print(binary_seek([ 1, 3, 4, 6, 8, 9, 11, 12, 15, 16, 17, 18, 19 ],18))
``````

The output in my shell reads:

It breaks before the second iteration of the while loop can execute.

@barry-scott : Can you or anyone else clarify further and perhaps elaborate on why my while loop breaks there?

What change do I need to make to better make sure the index stays within range?

Hi @enoren5 - Please see my earlier reply? You still have the original bug (mix-up of array indices and array elements) in your latest code [1].

1. `end` should be initialized as `len(array) - 1` not as `array[-1]` ↩︎

Hi,

I believe that you want to fix your function header to (missing the asterisk * and fix the order of entry):

``````def binary_seek(elem, *ordered_list):
``````

This is from Python theory. From a general standpoint, functions should be defined as:

``````def my_function(positional, *args, **kwargs) # They are always in this order
``````

*args - unmatched arbitray inputs
**kwargs - key valued entries

When you make the function call, if you pass in a list:

``````this_list = [4,5,6,7,8]
my_function(positional_value, *this_list)
``````

Here is an example:

``````H = [2,3,4,5] # can be of any length

def my_function(one_value, *x):

print('The single value entered is: ', one_value)

j = []
for i in x:
g = i**2
j.append(g)
return j

print(my_function(25, *H))      # Pass in predefined list (or tuple)
``````

passing the list is what is expected in a sort alogithm not passing the contents of a lists.

This is not required.

1 Like

As @hansgeunsmeyer said, you’re mixing indexes and values at those indexes.

For example:

``````start = 0
end = array[-1]
``````

What is `0`? It’s the index of the first element.

What is `array[-1]`? It’s the value of the last element.

`array[-1]` is `19`, but `array` is only `13` elements long.

That’s why it sometimes raises an `IndexError`.

You are right that you made a similar observation and suggestion earlier but I didn’t understand it. In your previous comment you referred to my completely different code specimen and I didn’t realize your comment was applicable to both.

This is the trivial oversight on my part. This is very clear now and I am not sure how I could have missed this. Thanks for your patience @hansgeunsmeyer.

@MRAB echoes similar advice which is also instructive.

Thank you both for clarifying further.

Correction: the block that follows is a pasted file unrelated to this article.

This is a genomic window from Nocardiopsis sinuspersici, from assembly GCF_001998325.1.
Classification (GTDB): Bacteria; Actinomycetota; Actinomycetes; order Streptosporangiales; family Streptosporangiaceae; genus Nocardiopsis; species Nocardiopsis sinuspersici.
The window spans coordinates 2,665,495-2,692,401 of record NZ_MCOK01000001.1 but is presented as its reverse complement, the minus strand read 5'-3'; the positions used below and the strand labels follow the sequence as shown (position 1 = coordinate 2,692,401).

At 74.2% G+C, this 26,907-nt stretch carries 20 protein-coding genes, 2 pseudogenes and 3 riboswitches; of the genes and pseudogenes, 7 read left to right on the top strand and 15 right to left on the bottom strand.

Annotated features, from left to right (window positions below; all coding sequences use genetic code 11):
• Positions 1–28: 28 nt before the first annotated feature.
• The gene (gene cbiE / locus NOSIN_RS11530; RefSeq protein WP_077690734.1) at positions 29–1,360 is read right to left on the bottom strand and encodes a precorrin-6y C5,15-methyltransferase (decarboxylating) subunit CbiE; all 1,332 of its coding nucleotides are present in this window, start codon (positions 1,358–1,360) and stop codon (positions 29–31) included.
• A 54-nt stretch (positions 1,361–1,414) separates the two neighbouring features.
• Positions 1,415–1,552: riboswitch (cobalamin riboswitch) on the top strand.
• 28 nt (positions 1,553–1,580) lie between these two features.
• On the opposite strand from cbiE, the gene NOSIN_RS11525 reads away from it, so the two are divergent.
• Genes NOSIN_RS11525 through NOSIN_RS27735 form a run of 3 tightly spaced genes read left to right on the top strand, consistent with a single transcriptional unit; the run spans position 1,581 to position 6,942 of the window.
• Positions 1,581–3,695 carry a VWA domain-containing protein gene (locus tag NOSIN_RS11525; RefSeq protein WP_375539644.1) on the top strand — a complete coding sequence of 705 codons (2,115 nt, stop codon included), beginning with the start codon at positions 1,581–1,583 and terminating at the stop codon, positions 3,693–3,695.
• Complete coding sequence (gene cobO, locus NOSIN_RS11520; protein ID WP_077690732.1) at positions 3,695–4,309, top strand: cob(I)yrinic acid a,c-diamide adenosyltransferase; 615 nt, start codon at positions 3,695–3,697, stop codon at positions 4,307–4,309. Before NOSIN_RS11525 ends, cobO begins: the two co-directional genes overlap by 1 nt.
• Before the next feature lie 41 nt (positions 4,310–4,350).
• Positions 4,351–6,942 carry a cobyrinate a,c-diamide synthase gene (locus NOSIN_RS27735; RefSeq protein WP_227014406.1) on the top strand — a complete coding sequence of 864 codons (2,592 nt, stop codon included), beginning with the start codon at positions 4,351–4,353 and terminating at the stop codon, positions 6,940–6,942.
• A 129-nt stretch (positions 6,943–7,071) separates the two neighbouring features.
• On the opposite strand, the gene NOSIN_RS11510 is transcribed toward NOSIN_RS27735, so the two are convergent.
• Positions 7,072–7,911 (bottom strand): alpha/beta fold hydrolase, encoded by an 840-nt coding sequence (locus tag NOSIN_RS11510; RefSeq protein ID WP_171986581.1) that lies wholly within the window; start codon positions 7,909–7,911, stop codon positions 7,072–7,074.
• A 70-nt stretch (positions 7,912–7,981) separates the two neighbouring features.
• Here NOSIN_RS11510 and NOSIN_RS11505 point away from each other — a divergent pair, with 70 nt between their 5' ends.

Let’s revisit my second original code snippet above where I attempt to implement a basic binary search but using recursion.

Here is my latest attempt:

``````def binary_seek(ordered_list, value):
left_pointer = 0
right_pointer = len(ordered_list) - 1
while left_pointer < right_pointer:
center_pointer = len(ordered_list) // 2
if ordered_list[center_pointer] == value:
return f"Found at: {center_pointer}"
elif ordered_list[left_pointer] < value < ordered_list[center_pointer]:
right_pointer = ordered_list[center_pointer]
new_list = ordered_list[left_pointer:center_pointer]
return binary_seek(new_list, value)
elif ordered_list[right_pointer] < value < ordered_list[center_pointer]:
left_pointer = ordered_list[center_pointer]
new_list = ordered_list[center_pointer:right_pointer]
return binary_seek(new_list, value)
return "Not present"
``````

Where I initialize the end value (I called it the `right_pointer`), I have wrapped the list variable with the `len()` method and subtracted `1`. That’s squared away.

My script still has issues. The while loop exectutes infinitely. The only thing that works is when I pass in a valid integer to match the exact middle value. For example, this print statement successfully returns the centre point:

``````print(binary_seek([1, 3, 4, 6, 8, 9, 11, 12, 15, 16, 17, 18, 19,22],12))
``````

So the recursive check condition works. Great. But when searching / seeking other values, it falls apart.

I’ve played around with it in my debugger and I have identified that the problem now involves my comparison operations for both `elif` conditions.

``````elif ordered_list[left_pointer] < value < ordered_list[center_pointer]:
``````

This does not work. What I am trying to accomplish here is to test when the value is between the left pointer and the center pointer. If that is the case, then I wish to keep the left pointer where it is and move the right pointer down to center and to then proceed with recursion, to run the function again with a modified new list (sliced accordingly) and with the same value as before. (And then perform a similar `elif` condition for testing the value if it is to the right of the center instead of left.)

How might you people re-write the `elif` comparison operations to better make sure the script runs as intended with recursion? What other leads and insight might you people be able to provide? Feedback, hints, comments welcome.

For a recursive version you do not need a loop.
Either you are down to 1 cell to check and return found/not found
Or you recurse on the left or right half.

1 Like

Your code has `right_pointer = ordered_list[center_pointer]` and `left_pointer = ordered_list[center_pointer]`, but those lines aren’t getting indexes, they’re getting the values at those indexes.

@barry-scott pointed out that you don’t need a while or for loop if you use recursion. It’s best to make a clear choice there: either use recursion (which is actually simplest) or a loop.

You also need to make sure that your conditional statements are correct and cover all cases.